Though it didn’t garner much attention at the time, in 2011 AMD and memory manufacturer Hynix (now SK Hynix) publicly announced plans to work together on the development and deployment of a next generation memory standard: High Bandwidth Memory (HBM). Essentially pitched as the successor to GDDR, HBM would implement some very significant changes in the working of memory in order to further improve memory bandwidth and turn back the dial on memory power consumption.

AMD (and graphics predecessor ATI) for their part have in the last decade been on the cutting edge of adopting new memory technologies in the graphics space, being the first to deploy products based on the last 2 graphics DDR standards, GDDR4, and GDDR5. Consequently, AMD and Hynix’s announcement, though not a big deal at the time, was a logical extension of AMD’s past behavior in continuing to explore new memory technologies for future products. Assuming everything were to go well for the AMD and Hynix coalition – something that was likely, but not necessarily a given – in a few years the two companies would be able to bring the technology to market.

AMD Financial Analyst Day 2015

It’s now 4 years later, and successful experimentation has given way to productization. Earlier this month at AMD’s 2015 Financial Analyst day, the company announced that they would be releasing their first HBM-equipped GPU – the world’s first HBM-equipped GPU, in fact – to the retail market this quarter. Since then there have been a number of questions of just what AMD intends to do with HBM and just what it means for their products (is it as big of a deal as it seems?), and while AMD is not yet ready to reveal the details of their forthcoming HBM-equipped GPU, the company is looking to hit the ground running on HBM in order to explain what the technology is and what it can do for their products ahead of the GPU launch later that quarter.

To date there have been a number of presentations released on HBM, including by memory manufactures, the JEDEC groups responsible for shaping HBM, AMD, and even NVIDIA. So although the first HBM products have yet to hit retail shelves, the underpinnings of HBM are well understood, at least inside of engineering circles. In fact it’s the fact that HBM is really only well understood within those technical circles that’s driving AMD’s latest disclosure today. AMD sees HBM as a significant competitive advantage over the next year, and with existing HBM presentations having been geared towards engineers, academia, and investors, AMD is looking to take the next step and reach out to end-users about HBM technology.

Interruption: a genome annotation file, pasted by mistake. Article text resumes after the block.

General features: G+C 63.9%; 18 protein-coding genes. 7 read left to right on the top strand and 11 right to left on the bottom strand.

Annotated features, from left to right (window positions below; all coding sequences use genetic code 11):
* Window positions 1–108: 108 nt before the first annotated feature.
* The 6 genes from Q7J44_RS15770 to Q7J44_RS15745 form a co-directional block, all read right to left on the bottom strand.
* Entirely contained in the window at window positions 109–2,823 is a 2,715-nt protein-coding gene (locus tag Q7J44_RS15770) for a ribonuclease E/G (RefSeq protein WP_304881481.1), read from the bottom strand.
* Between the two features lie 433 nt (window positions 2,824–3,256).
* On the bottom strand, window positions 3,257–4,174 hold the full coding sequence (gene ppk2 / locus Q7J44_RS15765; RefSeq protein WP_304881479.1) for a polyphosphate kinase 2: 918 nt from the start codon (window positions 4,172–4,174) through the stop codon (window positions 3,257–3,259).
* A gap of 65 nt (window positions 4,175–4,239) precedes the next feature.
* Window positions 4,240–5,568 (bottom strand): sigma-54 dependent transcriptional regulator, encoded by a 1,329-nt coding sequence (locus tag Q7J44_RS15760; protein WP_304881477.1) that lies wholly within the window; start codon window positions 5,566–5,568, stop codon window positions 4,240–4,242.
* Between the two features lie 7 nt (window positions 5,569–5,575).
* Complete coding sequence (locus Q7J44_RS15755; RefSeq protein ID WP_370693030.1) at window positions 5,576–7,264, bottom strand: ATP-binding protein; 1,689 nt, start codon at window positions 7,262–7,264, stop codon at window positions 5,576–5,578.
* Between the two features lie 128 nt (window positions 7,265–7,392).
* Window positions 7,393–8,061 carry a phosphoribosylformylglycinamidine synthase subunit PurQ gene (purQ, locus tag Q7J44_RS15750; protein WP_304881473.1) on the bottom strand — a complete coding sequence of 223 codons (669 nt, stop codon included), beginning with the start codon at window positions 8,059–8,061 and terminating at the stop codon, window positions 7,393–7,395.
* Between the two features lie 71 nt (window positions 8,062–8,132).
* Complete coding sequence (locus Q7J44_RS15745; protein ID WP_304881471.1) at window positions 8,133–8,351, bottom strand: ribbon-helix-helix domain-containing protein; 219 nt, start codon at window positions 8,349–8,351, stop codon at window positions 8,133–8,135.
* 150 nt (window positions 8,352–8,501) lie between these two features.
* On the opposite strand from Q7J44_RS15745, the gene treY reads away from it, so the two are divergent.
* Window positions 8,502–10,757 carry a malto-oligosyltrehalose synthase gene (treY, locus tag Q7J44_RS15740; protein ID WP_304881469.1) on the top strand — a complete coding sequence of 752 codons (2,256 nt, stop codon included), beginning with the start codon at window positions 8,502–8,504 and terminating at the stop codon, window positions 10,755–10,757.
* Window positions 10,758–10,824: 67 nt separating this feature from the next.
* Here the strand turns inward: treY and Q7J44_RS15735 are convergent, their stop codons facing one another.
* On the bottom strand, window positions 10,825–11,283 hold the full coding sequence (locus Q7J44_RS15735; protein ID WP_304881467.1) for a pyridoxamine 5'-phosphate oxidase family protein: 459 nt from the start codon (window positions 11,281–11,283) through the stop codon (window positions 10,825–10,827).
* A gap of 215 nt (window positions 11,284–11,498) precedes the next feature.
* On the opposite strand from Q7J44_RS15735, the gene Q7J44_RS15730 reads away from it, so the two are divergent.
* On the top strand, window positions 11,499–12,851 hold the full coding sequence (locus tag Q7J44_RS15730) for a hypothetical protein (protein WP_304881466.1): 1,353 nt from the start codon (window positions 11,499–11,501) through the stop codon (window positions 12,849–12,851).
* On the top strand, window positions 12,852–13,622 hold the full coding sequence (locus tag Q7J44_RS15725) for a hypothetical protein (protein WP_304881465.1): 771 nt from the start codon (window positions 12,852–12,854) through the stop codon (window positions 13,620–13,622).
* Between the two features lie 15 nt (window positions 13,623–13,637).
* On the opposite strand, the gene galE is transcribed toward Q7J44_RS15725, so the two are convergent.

This brings us to the topic of today’s article: AMD’s deep dive disclosure on High Bandwidth Memory. Looking to set the stage ahead of their next GPU launch, AMD is reaching out to technical and gaming press to get the word out about HBM and what it means for AMD’s products. Ideally for AMD, an early disclosure on HBM can help to drum up interest in their forthcoming GPU before it launches later this quarter, but if nothing else it can help answer some burning questions about what to expect ahead of the launch. So with that in mind, let’s dive in.

I'd also like to throw out a quick thank you to AMD Product CTO and Corporate Fellow Joe Macri, who fielded far too many questions about HBM.

History: Where GDDR5 Reaches Its Limits
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  • chizow - Tuesday, May 19, 2015 - link

    I guess we will find out soon enough!
  • chizow - Tuesday, May 19, 2015 - link

    @robinspi: Looks like Ryan Shrout at PCPer all but confirms 1xGPU Fiji will be limited to 4GB this round, Joe Macri at AMD was discussing it with him and all but confirms it: